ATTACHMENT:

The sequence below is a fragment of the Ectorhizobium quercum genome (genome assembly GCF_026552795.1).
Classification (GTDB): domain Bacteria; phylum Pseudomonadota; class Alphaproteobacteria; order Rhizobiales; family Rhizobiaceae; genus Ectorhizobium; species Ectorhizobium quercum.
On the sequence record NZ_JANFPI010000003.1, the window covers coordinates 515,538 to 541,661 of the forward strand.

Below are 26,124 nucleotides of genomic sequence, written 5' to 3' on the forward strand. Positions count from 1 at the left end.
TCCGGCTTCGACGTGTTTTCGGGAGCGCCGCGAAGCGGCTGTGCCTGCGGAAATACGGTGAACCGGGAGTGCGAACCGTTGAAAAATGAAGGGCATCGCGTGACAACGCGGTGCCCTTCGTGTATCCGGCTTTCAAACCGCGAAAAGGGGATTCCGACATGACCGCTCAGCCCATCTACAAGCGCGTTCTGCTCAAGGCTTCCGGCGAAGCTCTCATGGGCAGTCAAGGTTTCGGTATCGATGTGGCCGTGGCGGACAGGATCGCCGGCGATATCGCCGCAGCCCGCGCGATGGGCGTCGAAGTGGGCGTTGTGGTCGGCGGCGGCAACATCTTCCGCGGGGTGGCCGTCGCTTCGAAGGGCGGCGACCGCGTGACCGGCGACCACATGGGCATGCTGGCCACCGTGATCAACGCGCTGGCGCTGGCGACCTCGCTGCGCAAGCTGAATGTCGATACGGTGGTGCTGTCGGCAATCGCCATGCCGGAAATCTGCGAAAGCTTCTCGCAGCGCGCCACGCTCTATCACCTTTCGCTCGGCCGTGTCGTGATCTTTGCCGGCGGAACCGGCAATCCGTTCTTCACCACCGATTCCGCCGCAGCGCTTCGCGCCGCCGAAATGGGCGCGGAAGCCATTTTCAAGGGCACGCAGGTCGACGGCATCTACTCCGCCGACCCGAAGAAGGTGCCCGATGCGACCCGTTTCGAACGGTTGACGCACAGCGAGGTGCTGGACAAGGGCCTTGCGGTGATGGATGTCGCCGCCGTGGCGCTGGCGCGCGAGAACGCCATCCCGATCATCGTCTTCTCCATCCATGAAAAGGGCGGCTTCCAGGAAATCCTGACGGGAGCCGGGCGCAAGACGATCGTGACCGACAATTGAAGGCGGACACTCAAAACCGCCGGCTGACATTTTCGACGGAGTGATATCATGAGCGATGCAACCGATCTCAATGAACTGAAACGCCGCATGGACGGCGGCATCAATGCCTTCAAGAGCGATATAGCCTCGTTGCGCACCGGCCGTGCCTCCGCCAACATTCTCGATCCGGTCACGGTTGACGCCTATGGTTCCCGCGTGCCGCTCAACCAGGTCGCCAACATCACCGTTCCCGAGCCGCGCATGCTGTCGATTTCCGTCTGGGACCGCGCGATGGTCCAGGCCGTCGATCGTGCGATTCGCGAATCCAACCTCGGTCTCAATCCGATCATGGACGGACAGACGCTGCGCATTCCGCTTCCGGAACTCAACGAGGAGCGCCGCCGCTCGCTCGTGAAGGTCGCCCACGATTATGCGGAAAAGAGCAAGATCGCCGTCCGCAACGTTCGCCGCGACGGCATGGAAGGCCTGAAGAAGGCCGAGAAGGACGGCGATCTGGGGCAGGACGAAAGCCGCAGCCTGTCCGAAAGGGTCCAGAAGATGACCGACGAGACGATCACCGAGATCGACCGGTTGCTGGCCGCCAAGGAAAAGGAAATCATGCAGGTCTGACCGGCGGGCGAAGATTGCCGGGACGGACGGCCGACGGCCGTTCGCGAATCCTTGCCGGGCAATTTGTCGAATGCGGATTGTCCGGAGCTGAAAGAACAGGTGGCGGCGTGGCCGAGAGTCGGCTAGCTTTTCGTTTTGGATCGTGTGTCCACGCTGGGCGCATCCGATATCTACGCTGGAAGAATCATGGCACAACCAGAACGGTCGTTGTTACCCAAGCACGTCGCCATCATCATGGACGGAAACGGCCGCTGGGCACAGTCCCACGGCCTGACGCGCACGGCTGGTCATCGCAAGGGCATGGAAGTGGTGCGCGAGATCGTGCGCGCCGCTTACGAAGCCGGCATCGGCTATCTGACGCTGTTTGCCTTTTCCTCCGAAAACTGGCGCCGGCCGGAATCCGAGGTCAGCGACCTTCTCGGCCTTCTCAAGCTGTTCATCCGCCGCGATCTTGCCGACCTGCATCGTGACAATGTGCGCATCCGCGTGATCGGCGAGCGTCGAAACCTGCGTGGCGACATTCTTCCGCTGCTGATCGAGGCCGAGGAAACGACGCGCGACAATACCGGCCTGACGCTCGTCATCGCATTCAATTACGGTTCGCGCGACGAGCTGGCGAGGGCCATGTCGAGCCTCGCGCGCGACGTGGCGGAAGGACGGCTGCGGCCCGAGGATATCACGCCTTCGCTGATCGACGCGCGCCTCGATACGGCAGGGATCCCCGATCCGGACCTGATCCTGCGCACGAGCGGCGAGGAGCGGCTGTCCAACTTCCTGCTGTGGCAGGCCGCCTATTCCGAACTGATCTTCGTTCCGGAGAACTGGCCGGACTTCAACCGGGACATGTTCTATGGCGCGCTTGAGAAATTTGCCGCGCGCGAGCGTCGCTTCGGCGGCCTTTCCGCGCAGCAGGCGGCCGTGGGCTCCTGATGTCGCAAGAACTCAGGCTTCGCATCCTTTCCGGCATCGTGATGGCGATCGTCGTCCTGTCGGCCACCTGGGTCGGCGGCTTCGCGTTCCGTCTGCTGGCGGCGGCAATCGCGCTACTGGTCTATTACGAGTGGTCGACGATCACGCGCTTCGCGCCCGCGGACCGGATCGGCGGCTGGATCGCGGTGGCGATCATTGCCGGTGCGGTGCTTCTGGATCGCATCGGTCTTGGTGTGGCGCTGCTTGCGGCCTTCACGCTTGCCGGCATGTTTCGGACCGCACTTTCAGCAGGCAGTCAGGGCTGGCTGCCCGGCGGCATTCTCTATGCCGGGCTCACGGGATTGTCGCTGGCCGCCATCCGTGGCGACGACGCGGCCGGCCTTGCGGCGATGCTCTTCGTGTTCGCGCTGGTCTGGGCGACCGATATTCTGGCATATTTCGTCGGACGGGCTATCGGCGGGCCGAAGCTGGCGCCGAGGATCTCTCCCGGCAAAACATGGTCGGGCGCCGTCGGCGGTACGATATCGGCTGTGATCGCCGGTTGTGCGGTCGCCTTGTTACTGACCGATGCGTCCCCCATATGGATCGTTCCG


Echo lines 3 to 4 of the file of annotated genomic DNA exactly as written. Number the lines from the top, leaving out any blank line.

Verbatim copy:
On the sequence record NZ_JANFPI010000003.1, the window covers coordinates 515,538 to 541,661 of the forward strand.

Below are 26,124 nucleotides of genomic sequence, written 5' to 3' on the forward strand. Positions count from 1 at the left end.